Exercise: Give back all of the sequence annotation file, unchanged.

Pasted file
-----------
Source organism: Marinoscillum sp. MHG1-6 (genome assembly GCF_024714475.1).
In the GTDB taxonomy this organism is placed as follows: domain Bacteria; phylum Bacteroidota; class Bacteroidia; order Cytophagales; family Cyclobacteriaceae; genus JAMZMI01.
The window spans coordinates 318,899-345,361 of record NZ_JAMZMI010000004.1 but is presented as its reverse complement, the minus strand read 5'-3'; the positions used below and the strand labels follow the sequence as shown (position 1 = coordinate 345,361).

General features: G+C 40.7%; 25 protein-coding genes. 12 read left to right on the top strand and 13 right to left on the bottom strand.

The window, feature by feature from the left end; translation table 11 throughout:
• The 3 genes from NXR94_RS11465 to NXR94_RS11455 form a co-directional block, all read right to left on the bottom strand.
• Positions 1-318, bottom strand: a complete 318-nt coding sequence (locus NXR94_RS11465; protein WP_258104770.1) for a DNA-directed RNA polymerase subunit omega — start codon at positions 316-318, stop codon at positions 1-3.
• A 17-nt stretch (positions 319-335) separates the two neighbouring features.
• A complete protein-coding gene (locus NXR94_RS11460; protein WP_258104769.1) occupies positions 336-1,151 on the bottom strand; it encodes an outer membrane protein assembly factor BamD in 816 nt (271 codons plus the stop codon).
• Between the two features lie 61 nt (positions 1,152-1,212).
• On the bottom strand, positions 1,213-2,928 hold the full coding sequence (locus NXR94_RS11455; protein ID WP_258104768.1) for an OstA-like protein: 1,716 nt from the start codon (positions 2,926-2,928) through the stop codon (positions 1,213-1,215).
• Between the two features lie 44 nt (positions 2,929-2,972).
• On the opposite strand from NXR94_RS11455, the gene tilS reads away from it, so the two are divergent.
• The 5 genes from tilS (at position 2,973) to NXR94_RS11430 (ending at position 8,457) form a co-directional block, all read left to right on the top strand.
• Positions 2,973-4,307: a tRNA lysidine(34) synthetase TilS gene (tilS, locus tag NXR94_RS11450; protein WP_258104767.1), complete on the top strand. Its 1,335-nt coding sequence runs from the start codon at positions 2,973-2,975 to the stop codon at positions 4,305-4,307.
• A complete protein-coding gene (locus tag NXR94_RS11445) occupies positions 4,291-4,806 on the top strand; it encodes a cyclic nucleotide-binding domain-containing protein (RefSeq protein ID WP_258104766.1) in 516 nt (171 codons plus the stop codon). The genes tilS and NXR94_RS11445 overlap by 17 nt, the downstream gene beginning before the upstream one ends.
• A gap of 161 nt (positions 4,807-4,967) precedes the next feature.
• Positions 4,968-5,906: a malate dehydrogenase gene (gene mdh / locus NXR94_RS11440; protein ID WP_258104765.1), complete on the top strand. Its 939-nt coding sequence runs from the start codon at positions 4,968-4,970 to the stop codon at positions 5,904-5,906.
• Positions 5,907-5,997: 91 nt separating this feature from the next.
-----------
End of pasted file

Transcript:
Source organism: Marinoscillum sp. MHG1-6 (genome assembly GCF_024714475.1).
In the GTDB taxonomy this organism is placed as follows: domain Bacteria; phylum Bacteroidota; class Bacteroidia; order Cytophagales; family Cyclobacteriaceae; genus JAMZMI01.
The window spans coordinates 318,899-345,361 of record NZ_JAMZMI010000004.1 but is presented as its reverse complement, the minus strand read 5'-3'; the positions used below and the strand labels follow the sequence as shown (position 1 = coordinate 345,361).

General features: G+C 40.7%; 25 protein-coding genes. 12 read left to right on the top strand and 13 right to left on the bottom strand.

The window, feature by feature from the left end; translation table 11 throughout:
• The 3 genes from NXR94_RS11465 to NXR94_RS11455 form a co-directional block, all read right to left on the bottom strand.
• Positions 1-318, bottom strand: a complete 318-nt coding sequence (locus NXR94_RS11465; protein WP_258104770.1) for a DNA-directed RNA polymerase subunit omega — start codon at positions 316-318, stop codon at positions 1-3.
• A 17-nt stretch (positions 319-335) separates the two neighbouring features.
• A complete protein-coding gene (locus NXR94_RS11460; protein WP_258104769.1) occupies positions 336-1,151 on the bottom strand; it encodes an outer membrane protein assembly factor BamD in 816 nt (271 codons plus the stop codon).
• Between the two features lie 61 nt (positions 1,152-1,212).
• On the bottom strand, positions 1,213-2,928 hold the full coding sequence (locus NXR94_RS11455; protein ID WP_258104768.1) for an OstA-like protein: 1,716 nt from the start codon (positions 2,926-2,928) through the stop codon (positions 1,213-1,215).
• Between the two features lie 44 nt (positions 2,929-2,972).
• On the opposite strand from NXR94_RS11455, the gene tilS reads away from it, so the two are divergent.
• The 5 genes from tilS (at position 2,973) to NXR94_RS11430 (ending at position 8,457) form a co-directional block, all read left to right on the top strand.
• Positions 2,973-4,307: a tRNA lysidine(34) synthetase TilS gene (tilS, locus tag NXR94_RS11450; protein WP_258104767.1), complete on the top strand. Its 1,335-nt coding sequence runs from the start codon at positions 2,973-2,975 to the stop codon at positions 4,305-4,307.
• A complete protein-coding gene (locus tag NXR94_RS11445) occupies positions 4,291-4,806 on the top strand; it encodes a cyclic nucleotide-binding domain-containing protein (RefSeq protein ID WP_258104766.1) in 516 nt (171 codons plus the stop codon). The genes tilS and NXR94_RS11445 overlap by 17 nt, the downstream gene beginning before the upstream one ends.
• A gap of 161 nt (positions 4,807-4,967) precedes the next feature.
• Positions 4,968-5,906: a malate dehydrogenase gene (gene mdh / locus NXR94_RS11440; protein ID WP_258104765.1), complete on the top strand. Its 939-nt coding sequence runs from the start codon at positions 4,968-4,970 to the stop codon at positions 5,904-5,906.
• Positions 5,907-5,997: 91 nt separating this feature from the next.